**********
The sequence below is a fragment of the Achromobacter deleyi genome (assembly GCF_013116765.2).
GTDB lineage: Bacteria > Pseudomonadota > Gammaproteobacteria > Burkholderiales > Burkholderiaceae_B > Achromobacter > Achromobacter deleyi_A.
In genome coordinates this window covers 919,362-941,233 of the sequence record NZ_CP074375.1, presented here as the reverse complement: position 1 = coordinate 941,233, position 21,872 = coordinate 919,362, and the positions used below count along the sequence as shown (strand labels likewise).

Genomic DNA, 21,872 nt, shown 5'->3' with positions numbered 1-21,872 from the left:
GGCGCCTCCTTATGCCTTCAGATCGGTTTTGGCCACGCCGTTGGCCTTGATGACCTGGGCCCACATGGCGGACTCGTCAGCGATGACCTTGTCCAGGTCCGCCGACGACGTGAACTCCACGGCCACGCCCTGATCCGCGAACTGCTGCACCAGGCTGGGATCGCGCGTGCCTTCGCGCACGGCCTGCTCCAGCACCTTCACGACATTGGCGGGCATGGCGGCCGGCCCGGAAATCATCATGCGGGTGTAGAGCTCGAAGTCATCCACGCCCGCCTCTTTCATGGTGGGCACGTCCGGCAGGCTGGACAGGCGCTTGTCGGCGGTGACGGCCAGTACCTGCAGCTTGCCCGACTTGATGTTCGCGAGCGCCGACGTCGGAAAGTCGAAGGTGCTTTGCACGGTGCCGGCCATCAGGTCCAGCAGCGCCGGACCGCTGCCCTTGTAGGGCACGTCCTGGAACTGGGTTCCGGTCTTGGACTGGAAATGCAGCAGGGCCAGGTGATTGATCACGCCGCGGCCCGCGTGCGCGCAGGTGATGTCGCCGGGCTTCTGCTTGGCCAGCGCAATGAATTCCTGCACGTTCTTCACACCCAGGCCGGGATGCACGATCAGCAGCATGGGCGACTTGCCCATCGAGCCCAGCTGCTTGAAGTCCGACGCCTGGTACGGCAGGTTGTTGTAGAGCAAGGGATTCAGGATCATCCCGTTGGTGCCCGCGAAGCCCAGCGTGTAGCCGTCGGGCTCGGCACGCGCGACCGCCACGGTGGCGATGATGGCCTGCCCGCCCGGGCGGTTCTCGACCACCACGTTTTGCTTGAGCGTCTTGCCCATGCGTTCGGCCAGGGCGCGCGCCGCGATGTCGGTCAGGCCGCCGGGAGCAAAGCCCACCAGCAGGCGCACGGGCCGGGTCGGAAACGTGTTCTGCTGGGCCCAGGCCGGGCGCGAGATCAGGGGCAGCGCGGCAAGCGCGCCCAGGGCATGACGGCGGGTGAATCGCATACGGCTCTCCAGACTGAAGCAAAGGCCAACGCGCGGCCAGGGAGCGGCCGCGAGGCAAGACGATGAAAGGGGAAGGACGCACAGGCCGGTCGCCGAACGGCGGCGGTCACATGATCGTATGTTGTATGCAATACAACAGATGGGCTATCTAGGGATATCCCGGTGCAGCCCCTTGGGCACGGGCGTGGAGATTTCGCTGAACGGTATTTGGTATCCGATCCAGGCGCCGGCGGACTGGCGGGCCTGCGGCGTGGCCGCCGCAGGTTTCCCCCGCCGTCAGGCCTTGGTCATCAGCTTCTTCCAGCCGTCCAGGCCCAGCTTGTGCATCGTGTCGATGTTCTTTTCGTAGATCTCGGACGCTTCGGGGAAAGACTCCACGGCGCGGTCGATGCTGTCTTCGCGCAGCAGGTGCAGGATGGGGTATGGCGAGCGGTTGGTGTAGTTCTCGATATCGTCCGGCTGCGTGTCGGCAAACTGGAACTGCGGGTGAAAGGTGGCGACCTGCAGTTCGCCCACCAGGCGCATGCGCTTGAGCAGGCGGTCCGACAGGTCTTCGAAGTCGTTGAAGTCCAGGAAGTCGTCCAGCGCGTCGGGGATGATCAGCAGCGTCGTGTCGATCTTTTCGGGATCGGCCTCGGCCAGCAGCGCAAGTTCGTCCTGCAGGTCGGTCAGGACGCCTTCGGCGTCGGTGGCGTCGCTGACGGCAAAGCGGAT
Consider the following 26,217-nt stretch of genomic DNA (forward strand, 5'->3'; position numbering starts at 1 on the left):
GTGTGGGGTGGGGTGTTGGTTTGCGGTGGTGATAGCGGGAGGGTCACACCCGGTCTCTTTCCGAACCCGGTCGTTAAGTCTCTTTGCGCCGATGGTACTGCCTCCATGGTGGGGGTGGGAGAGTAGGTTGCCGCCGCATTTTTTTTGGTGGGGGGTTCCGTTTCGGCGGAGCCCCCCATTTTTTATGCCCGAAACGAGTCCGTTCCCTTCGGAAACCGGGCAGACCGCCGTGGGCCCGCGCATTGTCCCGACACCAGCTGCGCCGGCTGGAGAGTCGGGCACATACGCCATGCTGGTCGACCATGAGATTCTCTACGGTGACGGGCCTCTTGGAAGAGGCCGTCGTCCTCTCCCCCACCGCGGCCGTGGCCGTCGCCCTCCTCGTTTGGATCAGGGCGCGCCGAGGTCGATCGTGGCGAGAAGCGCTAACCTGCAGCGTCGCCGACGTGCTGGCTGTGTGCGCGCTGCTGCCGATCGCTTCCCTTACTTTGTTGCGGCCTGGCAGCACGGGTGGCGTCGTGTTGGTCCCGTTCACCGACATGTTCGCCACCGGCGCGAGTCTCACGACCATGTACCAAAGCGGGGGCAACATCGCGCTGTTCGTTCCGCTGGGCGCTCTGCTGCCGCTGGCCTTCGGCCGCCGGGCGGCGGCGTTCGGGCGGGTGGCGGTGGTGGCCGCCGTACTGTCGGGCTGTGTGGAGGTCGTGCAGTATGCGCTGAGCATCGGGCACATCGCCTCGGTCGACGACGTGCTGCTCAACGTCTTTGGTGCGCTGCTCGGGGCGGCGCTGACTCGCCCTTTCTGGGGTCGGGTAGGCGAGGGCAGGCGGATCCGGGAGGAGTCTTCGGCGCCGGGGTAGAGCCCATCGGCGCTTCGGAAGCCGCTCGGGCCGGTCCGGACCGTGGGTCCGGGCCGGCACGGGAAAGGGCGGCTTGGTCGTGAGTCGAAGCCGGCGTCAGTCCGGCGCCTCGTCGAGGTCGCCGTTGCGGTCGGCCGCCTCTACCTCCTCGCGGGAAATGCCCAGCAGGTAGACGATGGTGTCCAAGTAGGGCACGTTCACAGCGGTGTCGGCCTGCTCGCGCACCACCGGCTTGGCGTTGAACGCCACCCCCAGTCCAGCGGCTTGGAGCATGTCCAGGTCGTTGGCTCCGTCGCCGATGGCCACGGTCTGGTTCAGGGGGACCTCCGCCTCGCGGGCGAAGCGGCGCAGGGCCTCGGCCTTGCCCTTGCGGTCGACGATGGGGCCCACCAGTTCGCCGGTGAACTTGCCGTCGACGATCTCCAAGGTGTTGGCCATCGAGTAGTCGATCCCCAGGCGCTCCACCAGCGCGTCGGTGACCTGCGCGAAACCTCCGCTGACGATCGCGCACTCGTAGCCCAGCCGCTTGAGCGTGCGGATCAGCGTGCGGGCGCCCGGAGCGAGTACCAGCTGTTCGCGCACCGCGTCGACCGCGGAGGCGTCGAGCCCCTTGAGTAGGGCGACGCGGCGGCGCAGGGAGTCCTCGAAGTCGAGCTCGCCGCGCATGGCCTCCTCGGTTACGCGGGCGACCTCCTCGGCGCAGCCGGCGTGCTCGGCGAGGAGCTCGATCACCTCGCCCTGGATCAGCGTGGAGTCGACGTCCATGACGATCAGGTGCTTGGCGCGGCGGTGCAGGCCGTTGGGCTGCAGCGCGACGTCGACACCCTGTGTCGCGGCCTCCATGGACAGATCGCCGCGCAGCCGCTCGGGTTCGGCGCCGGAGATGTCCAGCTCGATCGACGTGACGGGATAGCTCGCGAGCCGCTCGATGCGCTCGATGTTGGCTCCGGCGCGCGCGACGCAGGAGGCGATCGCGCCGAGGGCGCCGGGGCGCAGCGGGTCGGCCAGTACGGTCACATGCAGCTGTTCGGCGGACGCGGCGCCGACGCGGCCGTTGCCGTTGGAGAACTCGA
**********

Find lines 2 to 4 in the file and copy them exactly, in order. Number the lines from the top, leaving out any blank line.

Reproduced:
GTDB lineage: Bacteria > Pseudomonadota > Gammaproteobacteria > Burkholderiales > Burkholderiaceae_B > Achromobacter > Achromobacter deleyi_A.
In genome coordinates this window covers 919,362-941,233 of the sequence record NZ_CP074375.1, presented here as the reverse complement: position 1 = coordinate 941,233, position 21,872 = coordinate 919,362, and the positions used below count along the sequence as shown (strand labels likewise).

Genomic DNA, 21,872 nt, shown 5'->3' with positions numbered 1-21,872 from the left: